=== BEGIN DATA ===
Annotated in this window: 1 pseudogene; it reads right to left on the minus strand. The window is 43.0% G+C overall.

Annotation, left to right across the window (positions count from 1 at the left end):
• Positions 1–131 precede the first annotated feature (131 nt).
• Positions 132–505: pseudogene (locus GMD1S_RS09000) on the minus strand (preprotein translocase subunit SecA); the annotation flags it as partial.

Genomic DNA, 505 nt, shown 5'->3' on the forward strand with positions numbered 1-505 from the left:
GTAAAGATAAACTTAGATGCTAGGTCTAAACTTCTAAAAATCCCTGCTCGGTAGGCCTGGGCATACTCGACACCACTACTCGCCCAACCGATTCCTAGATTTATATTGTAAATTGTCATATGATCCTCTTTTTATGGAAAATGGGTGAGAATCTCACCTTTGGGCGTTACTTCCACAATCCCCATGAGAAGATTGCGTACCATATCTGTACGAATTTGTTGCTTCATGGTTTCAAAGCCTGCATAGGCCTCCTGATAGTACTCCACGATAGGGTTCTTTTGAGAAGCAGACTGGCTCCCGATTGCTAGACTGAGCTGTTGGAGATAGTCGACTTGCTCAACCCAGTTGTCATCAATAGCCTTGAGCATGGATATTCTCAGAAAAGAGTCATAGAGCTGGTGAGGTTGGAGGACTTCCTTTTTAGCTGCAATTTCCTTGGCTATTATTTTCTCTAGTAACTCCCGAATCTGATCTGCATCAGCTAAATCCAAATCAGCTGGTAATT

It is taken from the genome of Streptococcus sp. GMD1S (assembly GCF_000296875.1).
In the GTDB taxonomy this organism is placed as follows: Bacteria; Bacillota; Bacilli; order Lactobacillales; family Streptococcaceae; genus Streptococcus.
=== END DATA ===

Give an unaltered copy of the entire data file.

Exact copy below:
Annotated in this window: 1 pseudogene; it reads right to left on the minus strand. The window is 43.0% G+C overall.

Annotation, left to right across the window (positions count from 1 at the left end):
• Positions 1–131 precede the first annotated feature (131 nt).
• Positions 132–505: pseudogene (locus GMD1S_RS09000) on the minus strand (preprotein translocase subunit SecA); the annotation flags it as partial.

Genomic DNA, 505 nt, shown 5'->3' on the forward strand with positions numbered 1-505 from the left:
GTAAAGATAAACTTAGATGCTAGGTCTAAACTTCTAAAAATCCCTGCTCGGTAGGCCTGGGCATACTCGACACCACTACTCGCCCAACCGATTCCTAGATTTATATTGTAAATTGTCATATGATCCTCTTTTTATGGAAAATGGGTGAGAATCTCACCTTTGGGCGTTACTTCCACAATCCCCATGAGAAGATTGCGTACCATATCTGTACGAATTTGTTGCTTCATGGTTTCAAAGCCTGCATAGGCCTCCTGATAGTACTCCACGATAGGGTTCTTTTGAGAAGCAGACTGGCTCCCGATTGCTAGACTGAGCTGTTGGAGATAGTCGACTTGCTCAACCCAGTTGTCATCAATAGCCTTGAGCATGGATATTCTCAGAAAAGAGTCATAGAGCTGGTGAGGTTGGAGGACTTCCTTTTTAGCTGCAATTTCCTTGGCTATTATTTTCTCTAGTAACTCCCGAATCTGATCTGCATCAGCTAAATCCAAATCAGCTGGTAATT

It is taken from the genome of Streptococcus sp. GMD1S (assembly GCF_000296875.1).
In the GTDB taxonomy this organism is placed as follows: Bacteria; Bacillota; Bacilli; order Lactobacillales; family Streptococcaceae; genus Streptococcus.